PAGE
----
$2 million awarded in grant money for science programming

BOSTON, MA - 3/02/2017: Students walking in front of a science mural from the John D. O'Bryant School for Mathematics and Science. Students L-R Hoang Nguyen, Matthew Wang and McCain Boonma (cq) members of the schools robot club carry their robot to the auditorium for a deomostrtion where the Massachusetts Life Sciences Center was celebrating its allocation of $1.8 million in life sciences capital investments and education for 15 middle and high schools around Greater Boston, including six Boston public schools which included O'Bryant. (David L Ryan/Globe Staff Photo) SECTION: METRO TOPIC 03lifesciences

David L Ryan/Globe Staff

Students, walking in front of a science mural at the John D. O'Bryant School for Mathematics and Science, carried their robot Thursday. The students were (from left): Hoang Nguyen, Matthew Wong and McCain Boonma.

A junior at the John D. O’Bryant School of Mathematics and Science in Roxbury, McCain Boonma is not only a member of the robotics club, he spends Saturdays at MIT cultivating a love for engineering.

The 17-year-old believes that learning about science, technology, and mathematics should be hands-on. On Thursday, the school received a $186,000 grant from the Massachusetts Life Sciences Center to help achieve that goal.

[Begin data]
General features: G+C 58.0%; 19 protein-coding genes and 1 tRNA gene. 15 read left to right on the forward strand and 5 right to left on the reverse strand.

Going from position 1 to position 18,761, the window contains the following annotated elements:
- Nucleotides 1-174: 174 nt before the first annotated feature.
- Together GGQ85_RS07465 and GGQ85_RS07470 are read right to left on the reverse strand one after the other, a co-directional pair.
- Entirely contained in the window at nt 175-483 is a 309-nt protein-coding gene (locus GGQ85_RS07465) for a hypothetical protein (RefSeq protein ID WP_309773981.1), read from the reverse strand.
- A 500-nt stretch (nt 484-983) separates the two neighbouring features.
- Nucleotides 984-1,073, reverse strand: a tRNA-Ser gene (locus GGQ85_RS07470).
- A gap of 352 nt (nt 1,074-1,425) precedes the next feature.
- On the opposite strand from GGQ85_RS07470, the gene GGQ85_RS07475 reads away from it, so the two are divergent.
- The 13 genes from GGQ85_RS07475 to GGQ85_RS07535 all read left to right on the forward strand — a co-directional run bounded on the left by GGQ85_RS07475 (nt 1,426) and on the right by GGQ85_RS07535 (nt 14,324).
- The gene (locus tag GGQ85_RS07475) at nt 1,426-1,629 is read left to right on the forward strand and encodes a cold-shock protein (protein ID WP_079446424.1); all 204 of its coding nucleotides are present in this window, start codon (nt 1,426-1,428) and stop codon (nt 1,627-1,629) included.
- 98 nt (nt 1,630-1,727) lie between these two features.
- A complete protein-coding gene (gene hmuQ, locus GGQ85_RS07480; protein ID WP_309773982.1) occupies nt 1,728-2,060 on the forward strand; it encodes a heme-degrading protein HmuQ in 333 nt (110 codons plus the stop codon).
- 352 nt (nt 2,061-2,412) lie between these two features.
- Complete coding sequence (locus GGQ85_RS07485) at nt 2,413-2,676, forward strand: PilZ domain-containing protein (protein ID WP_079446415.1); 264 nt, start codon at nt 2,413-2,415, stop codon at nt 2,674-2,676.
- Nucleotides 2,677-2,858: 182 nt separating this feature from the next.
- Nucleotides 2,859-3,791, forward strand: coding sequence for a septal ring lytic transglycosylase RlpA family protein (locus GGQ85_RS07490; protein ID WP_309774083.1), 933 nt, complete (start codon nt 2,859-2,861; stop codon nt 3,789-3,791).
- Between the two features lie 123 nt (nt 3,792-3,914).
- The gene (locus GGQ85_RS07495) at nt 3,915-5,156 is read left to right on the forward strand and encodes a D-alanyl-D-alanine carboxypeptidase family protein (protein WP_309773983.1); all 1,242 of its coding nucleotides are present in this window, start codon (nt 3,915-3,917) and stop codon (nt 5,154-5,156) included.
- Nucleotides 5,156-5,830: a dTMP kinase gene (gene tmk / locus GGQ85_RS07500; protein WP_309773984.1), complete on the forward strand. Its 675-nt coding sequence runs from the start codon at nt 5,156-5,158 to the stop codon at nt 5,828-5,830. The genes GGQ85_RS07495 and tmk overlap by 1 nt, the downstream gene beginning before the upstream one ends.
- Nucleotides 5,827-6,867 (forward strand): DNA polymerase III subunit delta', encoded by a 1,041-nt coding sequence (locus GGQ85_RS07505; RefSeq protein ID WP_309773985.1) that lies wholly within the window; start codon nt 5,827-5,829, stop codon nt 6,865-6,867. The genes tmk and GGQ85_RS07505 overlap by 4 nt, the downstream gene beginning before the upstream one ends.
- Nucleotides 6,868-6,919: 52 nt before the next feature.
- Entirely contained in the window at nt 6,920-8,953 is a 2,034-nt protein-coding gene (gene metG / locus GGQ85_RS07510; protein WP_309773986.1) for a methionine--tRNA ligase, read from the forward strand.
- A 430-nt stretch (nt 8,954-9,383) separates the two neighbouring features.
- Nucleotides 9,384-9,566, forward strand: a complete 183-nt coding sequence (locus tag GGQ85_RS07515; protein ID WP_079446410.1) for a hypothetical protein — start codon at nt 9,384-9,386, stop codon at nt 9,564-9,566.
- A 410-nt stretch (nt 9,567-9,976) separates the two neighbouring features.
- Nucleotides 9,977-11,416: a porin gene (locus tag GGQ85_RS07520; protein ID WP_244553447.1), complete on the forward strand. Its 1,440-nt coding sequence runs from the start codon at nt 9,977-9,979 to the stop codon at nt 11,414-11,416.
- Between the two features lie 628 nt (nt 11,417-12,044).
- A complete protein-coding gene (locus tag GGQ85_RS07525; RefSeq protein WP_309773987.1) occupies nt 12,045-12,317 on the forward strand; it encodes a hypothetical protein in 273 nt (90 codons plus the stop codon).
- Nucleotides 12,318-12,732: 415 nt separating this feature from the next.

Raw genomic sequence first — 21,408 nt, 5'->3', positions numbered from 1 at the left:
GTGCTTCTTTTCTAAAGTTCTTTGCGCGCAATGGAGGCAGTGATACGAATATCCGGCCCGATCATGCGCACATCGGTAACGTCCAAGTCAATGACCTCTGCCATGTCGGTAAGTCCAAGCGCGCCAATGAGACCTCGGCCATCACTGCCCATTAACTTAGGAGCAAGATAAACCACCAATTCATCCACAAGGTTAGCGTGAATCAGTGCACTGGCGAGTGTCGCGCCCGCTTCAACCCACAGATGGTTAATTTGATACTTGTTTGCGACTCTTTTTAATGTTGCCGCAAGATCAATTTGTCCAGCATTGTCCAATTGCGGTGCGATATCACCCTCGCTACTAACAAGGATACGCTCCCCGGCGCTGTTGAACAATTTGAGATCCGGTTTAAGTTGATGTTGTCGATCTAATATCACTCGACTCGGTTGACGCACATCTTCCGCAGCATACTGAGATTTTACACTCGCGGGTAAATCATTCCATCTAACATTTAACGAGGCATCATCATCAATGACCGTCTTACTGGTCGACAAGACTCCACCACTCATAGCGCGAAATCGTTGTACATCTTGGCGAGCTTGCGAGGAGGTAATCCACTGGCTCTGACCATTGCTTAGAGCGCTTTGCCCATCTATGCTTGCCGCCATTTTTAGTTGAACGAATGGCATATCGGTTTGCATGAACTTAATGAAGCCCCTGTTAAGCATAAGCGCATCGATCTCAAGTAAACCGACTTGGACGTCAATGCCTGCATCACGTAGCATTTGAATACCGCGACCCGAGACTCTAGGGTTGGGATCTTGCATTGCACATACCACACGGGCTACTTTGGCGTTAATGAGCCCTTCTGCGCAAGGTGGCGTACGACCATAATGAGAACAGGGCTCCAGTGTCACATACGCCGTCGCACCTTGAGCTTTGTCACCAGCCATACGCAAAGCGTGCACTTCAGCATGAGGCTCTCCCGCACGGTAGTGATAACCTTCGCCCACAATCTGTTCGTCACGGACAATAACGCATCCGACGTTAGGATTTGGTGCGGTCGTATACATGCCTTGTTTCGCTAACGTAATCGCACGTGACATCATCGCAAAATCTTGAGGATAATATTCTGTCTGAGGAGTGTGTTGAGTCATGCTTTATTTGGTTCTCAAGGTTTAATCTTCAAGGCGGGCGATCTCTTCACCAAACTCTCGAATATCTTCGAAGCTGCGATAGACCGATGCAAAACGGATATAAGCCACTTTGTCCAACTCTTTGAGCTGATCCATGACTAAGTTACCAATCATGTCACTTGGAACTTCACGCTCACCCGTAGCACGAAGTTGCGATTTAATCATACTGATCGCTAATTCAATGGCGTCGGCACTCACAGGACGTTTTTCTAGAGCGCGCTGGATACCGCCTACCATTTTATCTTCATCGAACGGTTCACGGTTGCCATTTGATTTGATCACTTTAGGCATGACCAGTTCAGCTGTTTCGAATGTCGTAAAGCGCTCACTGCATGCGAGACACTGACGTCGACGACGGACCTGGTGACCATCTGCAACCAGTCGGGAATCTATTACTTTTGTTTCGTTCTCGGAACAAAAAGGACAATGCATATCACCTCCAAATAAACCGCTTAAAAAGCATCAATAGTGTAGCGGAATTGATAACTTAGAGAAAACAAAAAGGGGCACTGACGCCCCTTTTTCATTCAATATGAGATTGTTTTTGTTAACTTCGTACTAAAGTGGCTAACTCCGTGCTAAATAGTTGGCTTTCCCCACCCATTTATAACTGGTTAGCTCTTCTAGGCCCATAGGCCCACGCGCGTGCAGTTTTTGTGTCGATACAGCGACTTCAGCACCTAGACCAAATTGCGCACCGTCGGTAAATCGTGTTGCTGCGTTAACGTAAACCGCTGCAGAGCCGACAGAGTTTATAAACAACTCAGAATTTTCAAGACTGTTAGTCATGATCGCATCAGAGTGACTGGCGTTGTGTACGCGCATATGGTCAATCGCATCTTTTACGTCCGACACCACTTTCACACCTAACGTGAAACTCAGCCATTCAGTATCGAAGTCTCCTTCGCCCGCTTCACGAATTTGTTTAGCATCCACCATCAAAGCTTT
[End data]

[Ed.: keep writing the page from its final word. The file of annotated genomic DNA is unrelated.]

Overall, the center awarded more than $2 million in grants for regional workforce development and STEM education projects across the state. The grants will finance cross-curricular programming, career training, new science equipment, and professional development to help students learn in engaging ways.

Travis McCready, the center’s president, called the grants “the first of many steps.” The next step is a high school apprenticeship program.

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Also receiving grants were Brooke Charter High School in Boston, Cambridge Rindge and Latin School, East Boston High School, and Jeremiah E. Burke High School in Boston.

Matthew Wong, another junior at O’Bryant, has been working with Boonma for the past six weeks to perfect a robot the club built. The students are programming the robot to maneuver a gear-like object, shoot a ball into a goal, and climb a rope for a competition next week, he said.

“[Building a robot] is not like Legos, you have to build most of the pieces yourself,” Wong said.


Boonma and Wong said they want to study engineering in college. After the grants were awarded, club members showcased their robot.

“What’s incredible about this school is that it enables students to teach other students,” Boonma said. “Using high-tech technology, it is possible to enjoy physics and be cool at the same time.”

Kilgannon can be reached at
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